And breathed the balmy country air, and smelt the country smell?

    Then as you muse,
      And gently snooze,
    Between thinks
      You remember those jinks
    When spirits were high
      On the Fourth of July.

    There was little Willie Browning, the worst of all the boys
      Who had a sure-nuff cannon that made all kinds of noise;
    And when the cannon wouldn't go he blew into the muzzle,
      But what became of Willie's teeth has always been a puzzle.

    How the folks looked askance
      At the seats of our pants,
    When those giant skyrockets
      Went off in our pockets!
    Gee whiz!
      What fun the Fourth is!

    When the red-hot July sun began to wink the clouds away,
      We were out with whoops and shoutings to celebrate the day.
    With piece of punk in one hand and crackers in the other,
      We would troop home later in the day for linseed oil and mother.

    But our burns
      Were small concerns.
    Our hearts were light,
      Injuries slight.
    Not even a sigh
      On the Fourth of July.

    And as you lie and ponder, the thought comes home to you
      That your youngest boy now celebrates the way you used to do;
    And the mother that he bawls for to have those small wounds dressed
      Is the woman whom long years ago you swore you loved the best.

    But what funny things
      Memory brings.
    Who would have thought
      That I would be caught
    With a tear in my eye
      On the Fourth of July.



    KEEP TRYIN'.


    When you're feelin' blue as ink
      An' your spirits 'gin to sink,
    Don't be weak an' take a drink
      But
            Keep Tryin'.

    There are times when all of us
      Get riled up and start a muss,
    But there ain't no use to cuss,
      Just
            Keep Tryin'.

    When things seem to go awry,
      And the sun deserts your sky,
    Don't sit down somewhere and cry,
      But
            Keep Tryin'.

    Everybody honors grit,
      Men who never whine a bit--
    Men who tell the world, "I'm IT"
      And
            Keep Tryin'.

    Get a hustle on you NOW,
      Make a great, big solemn vow
    That you'll win out anyhow,
      And
            Keep Tryin'.

    All the world's a battlefield
      Where the true man is revealed,
    But the ones who never yield
            Keep Tryin'.



    GENIUS.


    There was once a young man quite erratic
      Who lived all alone in an attic,
    He wrote magazine verse
      That made editors curse,
    But his friends thought it fine and dramatic.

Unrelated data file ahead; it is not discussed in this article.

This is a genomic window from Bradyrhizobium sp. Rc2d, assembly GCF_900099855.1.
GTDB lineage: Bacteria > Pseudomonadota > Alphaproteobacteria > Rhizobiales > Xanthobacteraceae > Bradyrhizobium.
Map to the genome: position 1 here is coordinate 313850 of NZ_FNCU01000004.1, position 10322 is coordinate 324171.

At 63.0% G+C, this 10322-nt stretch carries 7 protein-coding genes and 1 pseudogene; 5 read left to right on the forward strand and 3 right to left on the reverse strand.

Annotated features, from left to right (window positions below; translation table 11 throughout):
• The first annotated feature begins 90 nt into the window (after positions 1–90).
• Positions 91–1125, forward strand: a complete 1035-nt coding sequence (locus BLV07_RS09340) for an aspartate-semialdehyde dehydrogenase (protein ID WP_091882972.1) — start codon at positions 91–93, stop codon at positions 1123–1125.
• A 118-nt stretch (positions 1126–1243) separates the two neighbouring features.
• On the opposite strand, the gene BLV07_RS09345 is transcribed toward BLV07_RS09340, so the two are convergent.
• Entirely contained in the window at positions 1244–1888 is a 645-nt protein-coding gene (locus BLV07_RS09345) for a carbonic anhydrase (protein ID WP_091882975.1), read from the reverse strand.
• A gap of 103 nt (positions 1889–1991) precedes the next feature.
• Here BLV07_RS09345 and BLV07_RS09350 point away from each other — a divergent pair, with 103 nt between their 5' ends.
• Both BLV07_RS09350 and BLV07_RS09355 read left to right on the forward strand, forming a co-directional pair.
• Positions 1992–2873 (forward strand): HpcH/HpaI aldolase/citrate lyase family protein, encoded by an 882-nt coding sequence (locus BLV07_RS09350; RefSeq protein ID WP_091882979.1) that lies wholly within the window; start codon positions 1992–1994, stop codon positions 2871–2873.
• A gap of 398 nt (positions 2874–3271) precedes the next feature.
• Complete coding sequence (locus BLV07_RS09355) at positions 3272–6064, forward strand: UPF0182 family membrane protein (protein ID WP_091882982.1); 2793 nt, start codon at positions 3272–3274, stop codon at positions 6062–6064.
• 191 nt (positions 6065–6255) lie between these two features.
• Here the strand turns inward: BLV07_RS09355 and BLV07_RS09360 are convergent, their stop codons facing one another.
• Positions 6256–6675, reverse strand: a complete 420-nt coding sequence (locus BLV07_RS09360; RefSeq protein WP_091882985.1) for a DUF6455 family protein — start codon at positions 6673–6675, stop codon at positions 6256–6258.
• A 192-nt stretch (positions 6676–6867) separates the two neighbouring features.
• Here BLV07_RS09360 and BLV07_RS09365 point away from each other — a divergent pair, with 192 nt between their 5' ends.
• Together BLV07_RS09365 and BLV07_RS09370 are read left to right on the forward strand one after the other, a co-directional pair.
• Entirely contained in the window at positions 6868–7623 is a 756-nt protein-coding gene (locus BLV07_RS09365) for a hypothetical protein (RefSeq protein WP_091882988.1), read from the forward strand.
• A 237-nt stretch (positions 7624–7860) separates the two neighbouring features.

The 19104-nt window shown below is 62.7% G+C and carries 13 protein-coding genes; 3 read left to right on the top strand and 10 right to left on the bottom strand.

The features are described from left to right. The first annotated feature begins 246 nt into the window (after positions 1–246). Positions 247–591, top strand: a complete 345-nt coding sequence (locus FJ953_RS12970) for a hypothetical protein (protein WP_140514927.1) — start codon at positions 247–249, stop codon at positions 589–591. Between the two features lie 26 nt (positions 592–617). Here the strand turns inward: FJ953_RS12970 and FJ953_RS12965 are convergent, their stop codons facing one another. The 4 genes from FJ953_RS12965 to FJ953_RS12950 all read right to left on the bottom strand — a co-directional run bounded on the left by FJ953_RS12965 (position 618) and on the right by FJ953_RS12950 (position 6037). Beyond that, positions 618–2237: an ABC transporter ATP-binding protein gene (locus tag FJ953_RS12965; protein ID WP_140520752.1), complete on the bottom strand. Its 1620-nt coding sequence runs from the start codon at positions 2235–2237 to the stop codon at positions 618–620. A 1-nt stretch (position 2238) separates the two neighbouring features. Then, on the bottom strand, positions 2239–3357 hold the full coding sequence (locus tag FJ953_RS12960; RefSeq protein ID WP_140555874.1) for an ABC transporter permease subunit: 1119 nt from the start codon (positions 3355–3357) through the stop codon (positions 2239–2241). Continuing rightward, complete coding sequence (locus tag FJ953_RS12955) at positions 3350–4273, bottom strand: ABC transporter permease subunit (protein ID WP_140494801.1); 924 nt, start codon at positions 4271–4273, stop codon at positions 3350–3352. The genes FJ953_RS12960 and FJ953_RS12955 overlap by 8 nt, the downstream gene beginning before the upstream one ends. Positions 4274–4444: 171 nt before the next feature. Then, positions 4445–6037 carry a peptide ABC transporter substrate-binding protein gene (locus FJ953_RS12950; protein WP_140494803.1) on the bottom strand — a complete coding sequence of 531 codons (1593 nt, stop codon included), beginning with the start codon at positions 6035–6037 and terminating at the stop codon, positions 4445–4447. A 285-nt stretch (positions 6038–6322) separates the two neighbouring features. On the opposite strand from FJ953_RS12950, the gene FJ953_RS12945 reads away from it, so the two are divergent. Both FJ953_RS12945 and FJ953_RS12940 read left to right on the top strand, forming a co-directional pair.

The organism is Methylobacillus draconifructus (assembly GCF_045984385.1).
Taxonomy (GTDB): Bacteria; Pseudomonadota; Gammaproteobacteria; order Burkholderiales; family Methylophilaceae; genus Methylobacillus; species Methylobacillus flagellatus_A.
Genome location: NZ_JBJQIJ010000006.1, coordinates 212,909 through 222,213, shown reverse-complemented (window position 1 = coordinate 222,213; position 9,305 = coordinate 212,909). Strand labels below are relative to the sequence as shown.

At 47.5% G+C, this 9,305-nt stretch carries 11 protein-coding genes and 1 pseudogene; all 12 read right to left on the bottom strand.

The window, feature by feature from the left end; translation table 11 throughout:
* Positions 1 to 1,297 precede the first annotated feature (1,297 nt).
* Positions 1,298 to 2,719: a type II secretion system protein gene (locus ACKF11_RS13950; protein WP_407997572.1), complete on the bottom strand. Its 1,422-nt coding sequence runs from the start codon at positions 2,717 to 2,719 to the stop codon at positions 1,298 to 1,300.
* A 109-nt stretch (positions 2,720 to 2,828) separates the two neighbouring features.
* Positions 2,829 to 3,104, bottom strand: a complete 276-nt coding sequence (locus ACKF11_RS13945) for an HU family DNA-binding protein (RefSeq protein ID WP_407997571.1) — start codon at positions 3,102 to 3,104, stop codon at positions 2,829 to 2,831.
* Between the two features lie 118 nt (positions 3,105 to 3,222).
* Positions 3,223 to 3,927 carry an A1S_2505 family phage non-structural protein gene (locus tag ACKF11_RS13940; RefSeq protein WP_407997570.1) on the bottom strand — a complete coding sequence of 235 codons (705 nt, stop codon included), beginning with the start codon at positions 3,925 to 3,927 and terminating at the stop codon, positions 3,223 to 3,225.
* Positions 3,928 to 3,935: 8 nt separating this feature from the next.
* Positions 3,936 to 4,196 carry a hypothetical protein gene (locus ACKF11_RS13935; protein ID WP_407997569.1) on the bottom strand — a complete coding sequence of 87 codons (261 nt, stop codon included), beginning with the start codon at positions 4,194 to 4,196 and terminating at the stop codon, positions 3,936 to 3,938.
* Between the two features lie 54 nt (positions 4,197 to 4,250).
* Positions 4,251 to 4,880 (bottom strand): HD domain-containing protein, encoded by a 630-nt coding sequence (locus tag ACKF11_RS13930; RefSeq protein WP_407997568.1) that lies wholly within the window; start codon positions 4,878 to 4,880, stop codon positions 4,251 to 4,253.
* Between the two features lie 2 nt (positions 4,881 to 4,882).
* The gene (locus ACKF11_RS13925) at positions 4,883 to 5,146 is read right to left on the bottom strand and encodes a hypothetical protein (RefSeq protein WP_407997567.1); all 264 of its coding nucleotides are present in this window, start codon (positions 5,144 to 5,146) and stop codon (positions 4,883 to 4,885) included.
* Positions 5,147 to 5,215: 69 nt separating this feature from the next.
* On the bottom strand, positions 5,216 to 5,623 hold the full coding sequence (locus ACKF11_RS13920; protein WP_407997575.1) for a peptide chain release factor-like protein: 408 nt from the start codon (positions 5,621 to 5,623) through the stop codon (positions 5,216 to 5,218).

TALE OF THREE CITIES.


    A seedy young man in Savanah
      Fell in love with a rich girl named Anna,
    But her papa got mad
      And swore that "By Gad,
    The fellow shall never Havana!"

    But the couple eloped to Caracas,
      Where the Germans kicked up such a fracas;
    And he said to his wife,
      "You can bet your sweet life
    That papa dear never will track us."



    MODERN MAUD MULLER.


    Maud Muller on a summer's day,
      Raked the meadows, sweet with hay.
    Nor was this just a grand-stand play;
      Maud got a rake-off, so they say.



    NOCTURNE.


    A cat duet.
      A silhouette.
    A high brick wall,
      An awful squall.
    A moonlit night,
      A mortal fight.
    A man in bed,
      Sticks out his head.
    Gee Whiz!
      The man has riz.
    His arm draws back
      A big bootjack--
    A loud swish,
      Squish!
    "What's that?"
      A dead cat.



    THE SISSY BOY.


    Beware the Sissy Boy my child,
      Not because he's very wild;
    The Sissy Boy is never that,
      Although he'll run if you say "Scat!"
    The Sissy Boy's infinitesimal,
      He is not worth a duodecimal.

    If you should take a custard pie
      And hit a Sissy in the eye,
    He would not go before a jury,
      He'd only blush and say "Oh Fury!"
    For he is perfumed, sweet and mild,
      That's just his kind, my dearest child.

    One should never strike a Sissy,
      He is too lady-like and prissy.
    You do not need to use your fist
      But merely slap him on the wrist,
    And if this will not make him budge,
      Then glare at him and say "Oh Fudge!"

    The Sissy sports a pink cravat
      And often wears a high silk hat;
    His voice is like a turtle dove's
      And he always wears the "cutest" gloves.
    At playing ping-pong he's inured,
      And his finger-nails are manicured.

    He uses powder on his face
      And his handkerchiefs are trimmed with lace;
    He loves to play progressive euchre
      And spend his papa's hard-earned lucre.
    He wears an air of nonchalance
      And always takes in every dance.

    Socially, he's quite a pet
      And always fashionably in debt.
    He hates to be considered slow
      And poses as a famous beau.
    He loves to cut a swath and dash
      When papa dear puts up the cash.

    This, my child, is the Sissy Boy
      Who acts so womanly and coy.
    His head's as soft as new-made butter;
      His aim in life is just to flutter;
    Yet he goes along with unconcern
      And marries a woman with money to burn.



    TO GELETT BURGESS.


    I never saw a purple cow,
      You say you never saw one;
    But this I'll tell you anyhow,
      I know that I can draw one.



    THE LOBSTER.


    Lobsters haven't any feet,
      But they have lots of claws;
    Yet lobster meat is good to eat,
      And this is strange, because--
    A dog is never good to eat,
      And yet a dog has paws,
    And so have cats, and so have rats
      And so have other kind of brats.

    A lobster then, so to speak,
      Is, my child, an awful freak;
    For if you get him in a stew,
      He'll blush quite red and glare at you.